Syria is a major farm commodities producer in the region. Sales of wheat, olive oil, cattle and fruit and vegetables contribute 20 percent of its $45 billion GDP, and about half of its 20 million population earn their income from agriculture.
The country’s rivers and 420,000 ground wells, half of which were dug illegally over recent decades, have been drying up and drought and mismanagement of water resources have hit agriculture hard, especially in the Hasakah region bordering Iraq.
Hasakah’s wheat production is forecast to drop to 892,000 tons this year, compared to a planned 1.9 million tons.
Malnutrition cases in the province rose 370 percent since 2006, and 229 percent in the bordering region of Deir al-Zor on the Euphrates, according to the study.
A recent United Nations study said the drought now covers over 60 percent of Syria’s land mass and 1.3 million people have been affected so far, with regions around Damascus, Aleppo and Hamah receiving the bulk of the displaced.
Leading economist Aref Dalila said a misguided agricultural policy, including subsidizing wheat production over the last two decades has contributed to the present crisis.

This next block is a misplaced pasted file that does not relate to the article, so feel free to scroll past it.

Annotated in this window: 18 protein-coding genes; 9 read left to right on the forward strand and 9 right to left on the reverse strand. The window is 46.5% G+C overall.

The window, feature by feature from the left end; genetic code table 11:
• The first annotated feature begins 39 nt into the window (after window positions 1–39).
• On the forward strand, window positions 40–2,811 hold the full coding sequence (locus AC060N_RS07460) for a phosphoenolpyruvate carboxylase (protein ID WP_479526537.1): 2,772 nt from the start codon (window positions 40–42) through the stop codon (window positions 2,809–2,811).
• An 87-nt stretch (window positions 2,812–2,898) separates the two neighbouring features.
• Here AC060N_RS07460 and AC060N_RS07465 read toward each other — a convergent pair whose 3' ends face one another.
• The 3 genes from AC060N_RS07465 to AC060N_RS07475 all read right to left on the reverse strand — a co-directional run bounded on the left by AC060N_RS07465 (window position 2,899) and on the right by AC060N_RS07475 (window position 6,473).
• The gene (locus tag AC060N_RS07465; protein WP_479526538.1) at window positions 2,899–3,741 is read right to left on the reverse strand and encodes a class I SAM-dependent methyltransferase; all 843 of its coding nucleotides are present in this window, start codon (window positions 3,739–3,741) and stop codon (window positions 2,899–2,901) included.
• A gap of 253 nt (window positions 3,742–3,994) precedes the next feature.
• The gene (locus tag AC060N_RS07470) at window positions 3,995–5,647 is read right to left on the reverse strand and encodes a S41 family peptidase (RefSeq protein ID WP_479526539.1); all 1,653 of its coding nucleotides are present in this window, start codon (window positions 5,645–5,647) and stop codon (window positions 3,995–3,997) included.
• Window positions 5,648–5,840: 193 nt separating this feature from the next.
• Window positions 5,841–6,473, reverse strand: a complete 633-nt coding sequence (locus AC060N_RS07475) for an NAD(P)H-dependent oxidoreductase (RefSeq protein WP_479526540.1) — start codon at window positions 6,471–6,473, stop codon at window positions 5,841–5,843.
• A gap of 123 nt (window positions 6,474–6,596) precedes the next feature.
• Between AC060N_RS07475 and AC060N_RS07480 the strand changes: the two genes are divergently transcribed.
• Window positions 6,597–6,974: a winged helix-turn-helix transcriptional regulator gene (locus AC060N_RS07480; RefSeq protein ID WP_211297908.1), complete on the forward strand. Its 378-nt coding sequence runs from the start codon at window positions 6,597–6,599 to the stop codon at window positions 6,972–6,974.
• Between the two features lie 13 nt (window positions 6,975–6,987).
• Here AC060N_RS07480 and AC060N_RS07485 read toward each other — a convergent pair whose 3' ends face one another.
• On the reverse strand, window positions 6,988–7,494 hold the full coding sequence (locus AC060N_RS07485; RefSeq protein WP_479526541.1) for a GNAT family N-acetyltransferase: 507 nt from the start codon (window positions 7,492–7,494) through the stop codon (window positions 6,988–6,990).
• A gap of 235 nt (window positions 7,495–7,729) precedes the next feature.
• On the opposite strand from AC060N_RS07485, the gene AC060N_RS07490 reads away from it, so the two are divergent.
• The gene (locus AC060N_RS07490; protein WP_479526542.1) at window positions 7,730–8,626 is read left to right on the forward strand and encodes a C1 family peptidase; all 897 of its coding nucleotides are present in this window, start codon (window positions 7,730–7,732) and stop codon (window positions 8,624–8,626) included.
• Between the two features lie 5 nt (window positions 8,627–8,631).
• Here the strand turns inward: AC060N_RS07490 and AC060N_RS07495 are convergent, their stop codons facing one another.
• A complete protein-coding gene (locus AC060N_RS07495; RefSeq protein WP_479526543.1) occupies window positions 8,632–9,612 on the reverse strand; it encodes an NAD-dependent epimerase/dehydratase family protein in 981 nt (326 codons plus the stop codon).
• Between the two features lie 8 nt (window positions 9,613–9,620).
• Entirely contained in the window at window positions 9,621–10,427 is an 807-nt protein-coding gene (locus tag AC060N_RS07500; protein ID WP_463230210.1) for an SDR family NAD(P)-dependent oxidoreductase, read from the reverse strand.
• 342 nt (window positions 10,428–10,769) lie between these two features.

Dalila, who served 7 years in jail for criticizing the government’s economic policy and was only released last year, said the state allowed wheat farming in semi-dry areas reserved for pasture and encouraged the drilling of illegal wells that damaged the water table.
“Syria strove to become a wheat exporter, which is rare in the third world. Now we are forced to import wheat and animal feed. Pasture and water have diminished,” he said.
The topic is politically sensitive. The government, controlled by the Baath Party since it took power in a 1963 coup and banned all opposition, has touted its management of agriculture as a “strategic” triumph.
But the policy has come under rare criticism after a lower than expected 2008 harvest forced the state to import wheat for the first time since the 1990s.
“We must reconsider our priorities and overhaul agricultural policy. Syria’s population is increasing by half a million people a year,” said Rim Abed Rabu, head of the water safety division at the Environment Ministry.